The Best Movies You've Never Seen Featuring Human Hybrids

(Welcome to The Best Movies You've Never Seen, a series that takes a look at slightly more obscure, under-the-radar, or simply under-appreciated movies. In this edition, we mix it up with a look at movies featuring people who cross their DNA streams with non-people, with typically unfortunate results.)

I'm always eyeballs deep in genre movies, but with The Meg opening this weekend I've been digging into animal-related horror films a bit more. One of the best mentioned throughout my online travels is David Cronenberg's The Fly (1986) starring Jeff Goldblum as a scientist turned Brundlefly. It's a phenomenal movie – horrifying, emotional grim, and utterly disgusting at times – and it got me thinking about other movies featuring some manner of human/? hybrids. The hybrid element can be anything from animal to vegetable to mineral, and it can be accomplished genetically (Splice), surgically (Tusk), through good old-fashioned fornication (Species), or even via a bite ,as werewolves and vampires are technically hybrids too.

The Island of Dr. Moreau (1977, 1996) is probably the most well-known with its island of lost souls howling their half human/half animal hearts out through the jungle, but plenty more have appeared on screen with decidedly less fanfare and staying power. The premise of people being enhanced, lessened, or changed altogether with the addition of some other form of life is an intriguing one, but I'm also the guy who enjoys Manimal and Automan – both short-lived TV series from 1983 featuring hybrid heroes – so maybe it's just my own questionable tastes. Let's find out together, shall we?

Keep reading for a look at some of the best movies you haven't seen featuring human/something hybrids!

The Vulture (1967)

A woman out walking in bad weather sees something horrifying that turns her hair white, but while her story lines up with a local urban legend involving a man buried centuries earlier no one believes her. It's understandable, though, as she claims a casket rose from the earth, opened, and let loose a large cackling bird into the night sky.

The grave in question belonged to a man reportedly wronged and buried alive after cursing the descendants of his oppressors, and in addition to his rage he was apparently entombed with a large predatory bird he had acquired on his travels. The explanation as to how the two came to meld together over the years is a real doozy, but the end result offers an engaging look at small-town culture and attitudes. No one believes they're cursed until the bodies start falling from the sky, but by then, of course, it may just be too late. The flying beast is the monster, but the film delivers a pretty chilling sequence involving someone knocking on an outside window to draw attention. We just see their hand sneak into frame, knock, and quickly pull away, and it's creepy!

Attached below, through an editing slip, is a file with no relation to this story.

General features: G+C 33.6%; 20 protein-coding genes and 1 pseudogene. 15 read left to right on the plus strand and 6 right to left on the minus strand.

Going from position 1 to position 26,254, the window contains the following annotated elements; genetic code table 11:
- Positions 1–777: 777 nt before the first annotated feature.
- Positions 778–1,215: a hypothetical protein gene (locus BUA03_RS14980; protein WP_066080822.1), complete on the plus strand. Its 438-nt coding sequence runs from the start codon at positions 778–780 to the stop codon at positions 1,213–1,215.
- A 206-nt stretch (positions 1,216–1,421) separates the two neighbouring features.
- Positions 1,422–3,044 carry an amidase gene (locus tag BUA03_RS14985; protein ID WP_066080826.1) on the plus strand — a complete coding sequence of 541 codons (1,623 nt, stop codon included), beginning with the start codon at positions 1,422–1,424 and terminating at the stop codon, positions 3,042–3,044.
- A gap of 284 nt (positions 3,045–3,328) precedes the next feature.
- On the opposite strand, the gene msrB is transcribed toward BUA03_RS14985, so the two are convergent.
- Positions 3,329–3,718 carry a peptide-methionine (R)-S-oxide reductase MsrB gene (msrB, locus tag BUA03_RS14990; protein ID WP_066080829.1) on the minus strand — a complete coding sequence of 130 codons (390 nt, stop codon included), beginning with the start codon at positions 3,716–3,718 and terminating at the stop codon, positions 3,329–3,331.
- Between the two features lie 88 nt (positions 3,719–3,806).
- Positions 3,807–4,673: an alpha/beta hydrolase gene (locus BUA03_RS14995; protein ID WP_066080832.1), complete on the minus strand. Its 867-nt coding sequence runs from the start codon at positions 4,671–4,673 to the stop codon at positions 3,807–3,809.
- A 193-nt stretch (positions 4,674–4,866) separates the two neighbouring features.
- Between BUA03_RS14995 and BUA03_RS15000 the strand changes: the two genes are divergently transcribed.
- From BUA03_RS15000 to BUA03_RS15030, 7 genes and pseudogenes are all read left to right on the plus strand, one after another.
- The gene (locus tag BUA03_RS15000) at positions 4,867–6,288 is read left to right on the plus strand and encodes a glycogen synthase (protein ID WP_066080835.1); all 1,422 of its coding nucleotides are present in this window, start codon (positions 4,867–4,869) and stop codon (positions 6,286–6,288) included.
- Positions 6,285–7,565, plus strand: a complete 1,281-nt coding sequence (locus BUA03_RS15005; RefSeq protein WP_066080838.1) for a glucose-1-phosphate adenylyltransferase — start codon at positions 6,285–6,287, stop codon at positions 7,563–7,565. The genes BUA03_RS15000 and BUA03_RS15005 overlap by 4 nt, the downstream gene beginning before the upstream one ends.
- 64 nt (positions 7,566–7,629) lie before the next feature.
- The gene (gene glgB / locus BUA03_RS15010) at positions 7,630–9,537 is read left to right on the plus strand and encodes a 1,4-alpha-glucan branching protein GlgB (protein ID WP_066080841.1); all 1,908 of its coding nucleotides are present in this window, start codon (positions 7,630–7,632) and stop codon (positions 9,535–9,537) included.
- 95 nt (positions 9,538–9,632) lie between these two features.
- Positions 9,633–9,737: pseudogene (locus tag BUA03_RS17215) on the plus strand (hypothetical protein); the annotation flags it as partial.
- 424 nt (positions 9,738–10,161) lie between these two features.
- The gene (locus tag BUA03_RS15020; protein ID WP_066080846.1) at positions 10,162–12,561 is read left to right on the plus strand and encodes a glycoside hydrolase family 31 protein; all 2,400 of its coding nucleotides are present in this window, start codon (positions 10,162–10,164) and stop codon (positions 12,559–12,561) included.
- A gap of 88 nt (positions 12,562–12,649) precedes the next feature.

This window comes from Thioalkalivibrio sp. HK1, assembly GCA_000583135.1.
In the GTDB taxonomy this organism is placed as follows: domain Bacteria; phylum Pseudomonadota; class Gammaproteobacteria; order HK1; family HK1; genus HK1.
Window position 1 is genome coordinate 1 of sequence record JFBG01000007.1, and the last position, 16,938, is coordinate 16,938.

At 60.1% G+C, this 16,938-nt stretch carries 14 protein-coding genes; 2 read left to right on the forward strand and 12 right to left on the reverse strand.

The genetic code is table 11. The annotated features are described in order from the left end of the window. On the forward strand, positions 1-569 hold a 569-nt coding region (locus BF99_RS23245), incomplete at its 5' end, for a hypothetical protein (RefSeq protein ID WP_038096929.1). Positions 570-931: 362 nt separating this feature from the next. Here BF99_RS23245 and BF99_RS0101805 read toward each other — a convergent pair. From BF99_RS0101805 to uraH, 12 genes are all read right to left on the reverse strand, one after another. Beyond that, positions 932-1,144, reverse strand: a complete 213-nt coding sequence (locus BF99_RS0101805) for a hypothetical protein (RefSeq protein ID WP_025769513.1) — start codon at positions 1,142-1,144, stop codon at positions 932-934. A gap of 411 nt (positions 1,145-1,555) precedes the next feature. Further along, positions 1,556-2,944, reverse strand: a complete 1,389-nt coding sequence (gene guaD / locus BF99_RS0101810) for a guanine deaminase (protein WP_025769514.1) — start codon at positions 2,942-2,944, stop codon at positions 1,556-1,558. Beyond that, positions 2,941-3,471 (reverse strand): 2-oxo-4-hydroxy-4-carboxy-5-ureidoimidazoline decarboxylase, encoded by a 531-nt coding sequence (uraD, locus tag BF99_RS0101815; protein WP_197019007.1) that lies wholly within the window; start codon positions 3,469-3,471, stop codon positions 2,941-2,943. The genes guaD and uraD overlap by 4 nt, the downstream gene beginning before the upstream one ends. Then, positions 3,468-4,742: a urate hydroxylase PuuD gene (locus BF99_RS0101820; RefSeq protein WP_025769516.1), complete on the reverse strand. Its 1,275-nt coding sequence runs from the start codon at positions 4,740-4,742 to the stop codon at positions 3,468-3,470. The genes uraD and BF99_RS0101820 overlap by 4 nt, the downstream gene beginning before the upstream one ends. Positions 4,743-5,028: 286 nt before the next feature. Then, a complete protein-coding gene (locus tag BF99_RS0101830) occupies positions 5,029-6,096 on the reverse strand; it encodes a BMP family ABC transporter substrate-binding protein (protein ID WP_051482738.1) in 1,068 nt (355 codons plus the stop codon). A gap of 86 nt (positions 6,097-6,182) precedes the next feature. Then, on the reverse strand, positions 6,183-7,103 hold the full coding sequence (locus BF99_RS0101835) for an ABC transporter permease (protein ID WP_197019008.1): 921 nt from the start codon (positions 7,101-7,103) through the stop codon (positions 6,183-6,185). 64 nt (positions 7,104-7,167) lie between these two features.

It's probably clear that the picture above is not from the film, but as I was unable to find one that fit I felt this was my next best option. The resemblance is pretty spot on aside from the beak, and that's actually where the film stumbles a bit. Once we finally see the "vulture" in all his glory it's a little underwhelming to modern eyes — large bird body from the feet up, and then a bald head that looks like James Coco — but as the film's denouement it works to punctuate the growing terror with the human face behind it all.

The Vulture is not currently available.

Night of the Bloody Apes (1969)

Young-ish Julio is dying from leukemia, and his scientist father isn't prepared to let him go. Desperate to prolong his son's life, the good doctor transplants a gorilla heart into the young man's chest for obvious reasons. The cancer seems to fade, but it's replaced by something even deadlier — to others — that soon has him attacking women, killing men, and behaving like a real jerk.